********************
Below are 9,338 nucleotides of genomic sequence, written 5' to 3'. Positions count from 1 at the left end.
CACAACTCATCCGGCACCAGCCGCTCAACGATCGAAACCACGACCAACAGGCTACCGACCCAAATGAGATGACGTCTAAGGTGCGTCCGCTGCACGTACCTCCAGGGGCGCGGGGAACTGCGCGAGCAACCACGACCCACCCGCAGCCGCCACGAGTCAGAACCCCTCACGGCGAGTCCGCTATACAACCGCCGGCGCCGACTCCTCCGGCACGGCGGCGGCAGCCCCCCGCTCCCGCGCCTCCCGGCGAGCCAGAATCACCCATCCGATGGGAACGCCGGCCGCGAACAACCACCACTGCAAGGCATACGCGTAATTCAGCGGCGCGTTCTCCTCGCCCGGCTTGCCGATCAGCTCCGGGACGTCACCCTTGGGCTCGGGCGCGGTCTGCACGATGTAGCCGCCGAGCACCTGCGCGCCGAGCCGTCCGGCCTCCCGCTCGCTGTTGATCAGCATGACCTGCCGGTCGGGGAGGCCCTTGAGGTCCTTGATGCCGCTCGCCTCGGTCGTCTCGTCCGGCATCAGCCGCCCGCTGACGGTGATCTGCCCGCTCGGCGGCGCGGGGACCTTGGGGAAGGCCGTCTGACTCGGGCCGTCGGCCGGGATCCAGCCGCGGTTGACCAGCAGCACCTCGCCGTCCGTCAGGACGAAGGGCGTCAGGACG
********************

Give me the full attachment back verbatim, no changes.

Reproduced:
Below are 9,338 nucleotides of genomic sequence, written 5' to 3'. Positions count from 1 at the left end.
CACAACTCATCCGGCACCAGCCGCTCAACGATCGAAACCACGACCAACAGGCTACCGACCCAAATGAGATGACGTCTAAGGTGCGTCCGCTGCACGTACCTCCAGGGGCGCGGGGAACTGCGCGAGCAACCACGACCCACCCGCAGCCGCCACGAGTCAGAACCCCTCACGGCGAGTCCGCTATACAACCGCCGGCGCCGACTCCTCCGGCACGGCGGCGGCAGCCCCCCGCTCCCGCGCCTCCCGGCGAGCCAGAATCACCCATCCGATGGGAACGCCGGCCGCGAACAACCACCACTGCAAGGCATACGCGTAATTCAGCGGCGCGTTCTCCTCGCCCGGCTTGCCGATCAGCTCCGGGACGTCACCCTTGGGCTCGGGCGCGGTCTGCACGATGTAGCCGCCGAGCACCTGCGCGCCGAGCCGTCCGGCCTCCCGCTCGCTGTTGATCAGCATGACCTGCCGGTCGGGGAGGCCCTTGAGGTCCTTGATGCCGCTCGCCTCGGTCGTCTCGTCCGGCATCAGCCGCCCGCTGACGGTGATCTGCCCGCTCGGCGGCGCGGGGACCTTGGGGAAGGCCGTCTGACTCGGGCCGTCGGCCGGGATCCAGCCGCGGTTGACCAGCAGCACCTCGCCGTCCGTCAGGACGAAGGGCGTCAGGACG